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Justice Department to probe Ferguson Police Department

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Aug. 12, 2014: Protesters line the street as police stand watch in Ferguson, Mo. (AP)

Attorney General Eric Holder announced Thursday that the Department of Justice is launching a civil rights investigation into the Ferguson, Mo., police department after the fatal shooting of an unarmed black teen by one of its white officers. 

"The Department of Justice is working across the nation to ensure that the criminal justice system is fair, constitutional and free of bias," Holder said. "The interventions in Missouri are an important part of that commitment. 

A government official briefed on the planned investigation told Fox News that the Justice Department's civil rights division would be in charge of the probe. The inquiry is referred to as a "pattern and practice" investigation and will focus on the department's policies, not possible individual wrongdoing. 

The Justice Department is conducting a separate, narrower investigation into the August 9 shooting of 18-year-old Michael Brown by Officer Darren Wilson. A grand jury is also considering whether to indict Wilson for the shooting, which which set off about two weeks of unrest in the streets of Ferguson and became a flashpoint in the national discussion of police treatment of minorities across the country. Two weeks ago, Holder visited the St. Louis suburb, where he met with investigators and Brown's parents and shared personal experiences of having himself been mistreated by the police.

The new investigation was first reported by The Washington Post. The Associated Press reported that Missouri officials were notified of the new investigation Wednesday. 

Police have said the shooting followed a scuffle that broke out after Wilson told Brown and a friend to move out of the street and onto a sidewalk. Police say Wilson was pushed into his squad car and physically assaulted. Some witnesses have reported seeing Brown's arms up in the air before the shooting in an act of surrender. An autopsy paid for by Brown's family concluded that he was shot six times, twice in the head.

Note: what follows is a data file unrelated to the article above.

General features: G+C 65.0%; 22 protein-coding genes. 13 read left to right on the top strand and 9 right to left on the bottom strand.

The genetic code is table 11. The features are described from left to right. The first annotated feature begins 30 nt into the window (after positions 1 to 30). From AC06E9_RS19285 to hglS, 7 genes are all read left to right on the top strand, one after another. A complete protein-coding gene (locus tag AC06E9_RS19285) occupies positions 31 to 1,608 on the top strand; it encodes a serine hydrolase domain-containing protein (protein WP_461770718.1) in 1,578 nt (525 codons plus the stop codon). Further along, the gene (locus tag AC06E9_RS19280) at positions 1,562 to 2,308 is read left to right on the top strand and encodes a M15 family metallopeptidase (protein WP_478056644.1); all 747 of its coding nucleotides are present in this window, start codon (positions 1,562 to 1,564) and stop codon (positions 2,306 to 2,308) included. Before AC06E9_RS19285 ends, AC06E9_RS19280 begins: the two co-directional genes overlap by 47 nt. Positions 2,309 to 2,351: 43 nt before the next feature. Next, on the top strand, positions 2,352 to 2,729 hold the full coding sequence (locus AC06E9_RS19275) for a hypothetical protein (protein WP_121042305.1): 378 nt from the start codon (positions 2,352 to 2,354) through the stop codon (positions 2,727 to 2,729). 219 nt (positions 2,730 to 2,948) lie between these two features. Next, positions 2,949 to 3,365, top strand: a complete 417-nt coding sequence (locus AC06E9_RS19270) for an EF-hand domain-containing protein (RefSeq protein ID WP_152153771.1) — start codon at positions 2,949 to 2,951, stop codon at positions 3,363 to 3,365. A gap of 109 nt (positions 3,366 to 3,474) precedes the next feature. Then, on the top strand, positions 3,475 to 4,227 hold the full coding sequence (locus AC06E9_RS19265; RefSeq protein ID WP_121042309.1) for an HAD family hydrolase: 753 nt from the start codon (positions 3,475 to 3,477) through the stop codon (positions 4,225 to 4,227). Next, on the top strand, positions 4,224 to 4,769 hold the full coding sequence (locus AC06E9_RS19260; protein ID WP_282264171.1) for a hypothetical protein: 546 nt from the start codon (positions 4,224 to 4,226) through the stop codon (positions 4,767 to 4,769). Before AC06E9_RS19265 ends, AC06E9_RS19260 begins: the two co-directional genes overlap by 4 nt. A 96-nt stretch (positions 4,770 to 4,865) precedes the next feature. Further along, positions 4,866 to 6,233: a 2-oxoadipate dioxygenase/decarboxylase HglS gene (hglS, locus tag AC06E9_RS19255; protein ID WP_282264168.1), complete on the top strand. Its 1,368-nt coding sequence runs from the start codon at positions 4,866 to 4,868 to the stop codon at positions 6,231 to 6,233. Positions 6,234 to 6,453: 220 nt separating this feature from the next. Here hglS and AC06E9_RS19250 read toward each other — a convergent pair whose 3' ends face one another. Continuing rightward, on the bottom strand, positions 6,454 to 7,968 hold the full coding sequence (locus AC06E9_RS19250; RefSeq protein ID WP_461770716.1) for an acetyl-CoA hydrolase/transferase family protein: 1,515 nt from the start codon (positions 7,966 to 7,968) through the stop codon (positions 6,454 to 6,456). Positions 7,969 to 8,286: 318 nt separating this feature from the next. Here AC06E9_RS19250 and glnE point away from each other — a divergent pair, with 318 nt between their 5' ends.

Some in Ferguson have said police disproportionately target black motorists during traffic stops. A 2013 report by the Missouri attorney general's office found that Ferguson police stopped and arrested black drivers nearly twice as frequently as white motorists but were also less likely to find contraband among the black drivers. The police force in Ferguson is predominately white, while approximately 70 percent of the town's population of 21,000 is black. 

The Justice Department's civil rights division routinely investigates individual police departments when there are allegations of systemic use-of-force violations, racial bias or other problems. The department says it's opened more than twice as many investigations into police department in the past five years as were opened in the previous five years. Among those that have recently come under investigation is the Albuquerque, New Mexico, department, which was the subject of a harshly critical report in April that faulted the police for a pattern of excessive force and called an overhaul of its internal affairs unit.

Normally, the federal investigation encourages significant changes to policies and practices. The investigations sometimes end in an agreement known as a consent decree, which lays out changes that the department must make.

The Associated Press contributed to this report.